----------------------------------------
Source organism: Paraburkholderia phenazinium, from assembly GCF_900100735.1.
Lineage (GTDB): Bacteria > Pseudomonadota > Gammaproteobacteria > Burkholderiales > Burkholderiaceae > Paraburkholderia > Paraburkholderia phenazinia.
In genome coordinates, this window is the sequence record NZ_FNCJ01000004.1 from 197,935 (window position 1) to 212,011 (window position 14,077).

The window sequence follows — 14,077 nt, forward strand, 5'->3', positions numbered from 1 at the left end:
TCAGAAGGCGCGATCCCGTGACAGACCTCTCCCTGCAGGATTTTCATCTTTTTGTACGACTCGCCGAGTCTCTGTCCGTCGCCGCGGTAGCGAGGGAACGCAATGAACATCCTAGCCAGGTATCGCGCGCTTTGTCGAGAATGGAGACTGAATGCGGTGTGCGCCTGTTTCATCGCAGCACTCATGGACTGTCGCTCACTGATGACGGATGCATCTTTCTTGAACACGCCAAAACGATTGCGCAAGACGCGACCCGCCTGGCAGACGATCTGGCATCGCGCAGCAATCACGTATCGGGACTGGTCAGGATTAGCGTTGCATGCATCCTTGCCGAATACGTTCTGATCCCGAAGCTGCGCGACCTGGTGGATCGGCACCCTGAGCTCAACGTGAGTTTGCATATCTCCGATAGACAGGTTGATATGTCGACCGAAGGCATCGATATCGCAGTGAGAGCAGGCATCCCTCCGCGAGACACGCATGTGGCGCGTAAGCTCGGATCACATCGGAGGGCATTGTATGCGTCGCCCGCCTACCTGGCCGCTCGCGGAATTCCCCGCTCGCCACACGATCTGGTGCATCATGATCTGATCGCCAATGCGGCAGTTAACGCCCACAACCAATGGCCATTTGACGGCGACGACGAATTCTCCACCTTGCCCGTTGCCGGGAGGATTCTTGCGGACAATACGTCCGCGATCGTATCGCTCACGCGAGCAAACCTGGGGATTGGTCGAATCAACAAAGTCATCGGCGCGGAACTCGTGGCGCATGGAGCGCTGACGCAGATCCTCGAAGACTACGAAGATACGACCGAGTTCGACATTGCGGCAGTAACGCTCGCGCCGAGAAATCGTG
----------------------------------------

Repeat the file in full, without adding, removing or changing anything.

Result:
Source organism: Paraburkholderia phenazinium, from assembly GCF_900100735.1.
Lineage (GTDB): Bacteria > Pseudomonadota > Gammaproteobacteria > Burkholderiales > Burkholderiaceae > Paraburkholderia > Paraburkholderia phenazinia.
In genome coordinates, this window is the sequence record NZ_FNCJ01000004.1 from 197,935 (window position 1) to 212,011 (window position 14,077).

The window sequence follows — 14,077 nt, forward strand, 5'->3', positions numbered from 1 at the left end:
TCAGAAGGCGCGATCCCGTGACAGACCTCTCCCTGCAGGATTTTCATCTTTTTGTACGACTCGCCGAGTCTCTGTCCGTCGCCGCGGTAGCGAGGGAACGCAATGAACATCCTAGCCAGGTATCGCGCGCTTTGTCGAGAATGGAGACTGAATGCGGTGTGCGCCTGTTTCATCGCAGCACTCATGGACTGTCGCTCACTGATGACGGATGCATCTTTCTTGAACACGCCAAAACGATTGCGCAAGACGCGACCCGCCTGGCAGACGATCTGGCATCGCGCAGCAATCACGTATCGGGACTGGTCAGGATTAGCGTTGCATGCATCCTTGCCGAATACGTTCTGATCCCGAAGCTGCGCGACCTGGTGGATCGGCACCCTGAGCTCAACGTGAGTTTGCATATCTCCGATAGACAGGTTGATATGTCGACCGAAGGCATCGATATCGCAGTGAGAGCAGGCATCCCTCCGCGAGACACGCATGTGGCGCGTAAGCTCGGATCACATCGGAGGGCATTGTATGCGTCGCCCGCCTACCTGGCCGCTCGCGGAATTCCCCGCTCGCCACACGATCTGGTGCATCATGATCTGATCGCCAATGCGGCAGTTAACGCCCACAACCAATGGCCATTTGACGGCGACGACGAATTCTCCACCTTGCCCGTTGCCGGGAGGATTCTTGCGGACAATACGTCCGCGATCGTATCGCTCACGCGAGCAAACCTGGGGATTGGTCGAATCAACAAAGTCATCGGCGCGGAACTCGTGGCGCATGGAGCGCTGACGCAGATCCTCGAAGACTACGAAGATACGACCGAGTTCGACATTGCGGCAGTAACGCTCGCGCCGAGAAATCGTG